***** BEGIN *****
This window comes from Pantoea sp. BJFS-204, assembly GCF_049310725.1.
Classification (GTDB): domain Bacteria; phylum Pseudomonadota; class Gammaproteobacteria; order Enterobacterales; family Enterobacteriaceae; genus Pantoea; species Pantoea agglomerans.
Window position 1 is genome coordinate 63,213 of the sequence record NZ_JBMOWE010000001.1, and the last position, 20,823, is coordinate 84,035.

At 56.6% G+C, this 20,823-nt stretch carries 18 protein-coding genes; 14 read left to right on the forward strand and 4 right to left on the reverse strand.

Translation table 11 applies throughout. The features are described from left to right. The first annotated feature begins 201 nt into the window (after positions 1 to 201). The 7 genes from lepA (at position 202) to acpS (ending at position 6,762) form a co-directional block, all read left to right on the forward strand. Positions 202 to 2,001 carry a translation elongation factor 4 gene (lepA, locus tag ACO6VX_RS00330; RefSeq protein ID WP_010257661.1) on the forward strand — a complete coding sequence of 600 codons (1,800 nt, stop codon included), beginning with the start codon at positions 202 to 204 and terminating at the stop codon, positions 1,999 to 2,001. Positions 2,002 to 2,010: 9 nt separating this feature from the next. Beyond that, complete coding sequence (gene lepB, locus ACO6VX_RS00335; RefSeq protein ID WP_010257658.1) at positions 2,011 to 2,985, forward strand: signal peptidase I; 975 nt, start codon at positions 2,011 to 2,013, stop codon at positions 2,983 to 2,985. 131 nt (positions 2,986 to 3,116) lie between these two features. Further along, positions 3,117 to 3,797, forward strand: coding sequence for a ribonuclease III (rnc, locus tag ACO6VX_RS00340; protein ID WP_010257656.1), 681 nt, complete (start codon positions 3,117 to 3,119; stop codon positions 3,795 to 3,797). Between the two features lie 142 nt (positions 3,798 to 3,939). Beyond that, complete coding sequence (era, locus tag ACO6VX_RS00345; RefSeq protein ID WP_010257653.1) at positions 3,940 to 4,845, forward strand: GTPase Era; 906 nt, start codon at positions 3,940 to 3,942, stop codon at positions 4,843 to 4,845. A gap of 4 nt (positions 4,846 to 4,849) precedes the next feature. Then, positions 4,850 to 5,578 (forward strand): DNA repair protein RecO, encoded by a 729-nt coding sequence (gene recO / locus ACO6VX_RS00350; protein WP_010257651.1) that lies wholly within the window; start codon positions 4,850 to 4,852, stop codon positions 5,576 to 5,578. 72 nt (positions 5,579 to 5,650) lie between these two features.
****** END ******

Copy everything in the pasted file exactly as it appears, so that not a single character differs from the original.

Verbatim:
This window comes from Pantoea sp. BJFS-204, assembly GCF_049310725.1.
Classification (GTDB): domain Bacteria; phylum Pseudomonadota; class Gammaproteobacteria; order Enterobacterales; family Enterobacteriaceae; genus Pantoea; species Pantoea agglomerans.
Window position 1 is genome coordinate 63,213 of the sequence record NZ_JBMOWE010000001.1, and the last position, 20,823, is coordinate 84,035.

At 56.6% G+C, this 20,823-nt stretch carries 18 protein-coding genes; 14 read left to right on the forward strand and 4 right to left on the reverse strand.

Translation table 11 applies throughout. The features are described from left to right. The first annotated feature begins 201 nt into the window (after positions 1 to 201). The 7 genes from lepA (at position 202) to acpS (ending at position 6,762) form a co-directional block, all read left to right on the forward strand. Positions 202 to 2,001 carry a translation elongation factor 4 gene (lepA, locus tag ACO6VX_RS00330; RefSeq protein ID WP_010257661.1) on the forward strand — a complete coding sequence of 600 codons (1,800 nt, stop codon included), beginning with the start codon at positions 202 to 204 and terminating at the stop codon, positions 1,999 to 2,001. Positions 2,002 to 2,010: 9 nt separating this feature from the next. Beyond that, complete coding sequence (gene lepB, locus ACO6VX_RS00335; RefSeq protein ID WP_010257658.1) at positions 2,011 to 2,985, forward strand: signal peptidase I; 975 nt, start codon at positions 2,011 to 2,013, stop codon at positions 2,983 to 2,985. 131 nt (positions 2,986 to 3,116) lie between these two features. Further along, positions 3,117 to 3,797, forward strand: coding sequence for a ribonuclease III (rnc, locus tag ACO6VX_RS00340; protein ID WP_010257656.1), 681 nt, complete (start codon positions 3,117 to 3,119; stop codon positions 3,795 to 3,797). Between the two features lie 142 nt (positions 3,798 to 3,939). Beyond that, complete coding sequence (era, locus tag ACO6VX_RS00345; RefSeq protein ID WP_010257653.1) at positions 3,940 to 4,845, forward strand: GTPase Era; 906 nt, start codon at positions 3,940 to 3,942, stop codon at positions 4,843 to 4,845. A gap of 4 nt (positions 4,846 to 4,849) precedes the next feature. Then, positions 4,850 to 5,578 (forward strand): DNA repair protein RecO, encoded by a 729-nt coding sequence (gene recO / locus ACO6VX_RS00350; protein WP_010257651.1) that lies wholly within the window; start codon positions 4,850 to 4,852, stop codon positions 5,576 to 5,578. 72 nt (positions 5,579 to 5,650) lie between these two features.